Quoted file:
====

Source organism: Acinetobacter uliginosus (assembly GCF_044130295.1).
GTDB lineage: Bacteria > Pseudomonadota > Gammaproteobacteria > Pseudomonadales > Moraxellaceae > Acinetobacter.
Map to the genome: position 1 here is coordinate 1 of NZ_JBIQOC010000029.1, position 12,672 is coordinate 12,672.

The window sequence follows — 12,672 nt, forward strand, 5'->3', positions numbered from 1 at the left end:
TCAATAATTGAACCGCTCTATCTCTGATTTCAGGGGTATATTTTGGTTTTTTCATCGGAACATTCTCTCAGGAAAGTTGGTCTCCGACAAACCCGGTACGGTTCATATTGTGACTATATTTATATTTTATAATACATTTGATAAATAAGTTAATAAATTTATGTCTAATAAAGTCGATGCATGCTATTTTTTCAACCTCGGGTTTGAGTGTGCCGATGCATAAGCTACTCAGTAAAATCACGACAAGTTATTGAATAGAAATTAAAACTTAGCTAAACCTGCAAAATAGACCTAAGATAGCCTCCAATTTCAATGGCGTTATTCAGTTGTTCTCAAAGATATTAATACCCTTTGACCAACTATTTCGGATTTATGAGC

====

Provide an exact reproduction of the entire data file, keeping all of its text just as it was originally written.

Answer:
Source organism: Acinetobacter uliginosus (assembly GCF_044130295.1).
GTDB lineage: Bacteria > Pseudomonadota > Gammaproteobacteria > Pseudomonadales > Moraxellaceae > Acinetobacter.
Map to the genome: position 1 here is coordinate 1 of NZ_JBIQOC010000029.1, position 12,672 is coordinate 12,672.

The window sequence follows — 12,672 nt, forward strand, 5'->3', positions numbered from 1 at the left end:
TCAATAATTGAACCGCTCTATCTCTGATTTCAGGGGTATATTTTGGTTTTTTCATCGGAACATTCTCTCAGGAAAGTTGGTCTCCGACAAACCCGGTACGGTTCATATTGTGACTATATTTATATTTTATAATACATTTGATAAATAAGTTAATAAATTTATGTCTAATAAAGTCGATGCATGCTATTTTTTCAACCTCGGGTTTGAGTGTGCCGATGCATAAGCTACTCAGTAAAATCACGACAAGTTATTGAATAGAAATTAAAACTTAGCTAAACCTGCAAAATAGACCTAAGATAGCCTCCAATTTCAATGGCGTTATTCAGTTGTTCTCAAAGATATTAATACCCTTTGACCAACTATTTCGGATTTATGAGC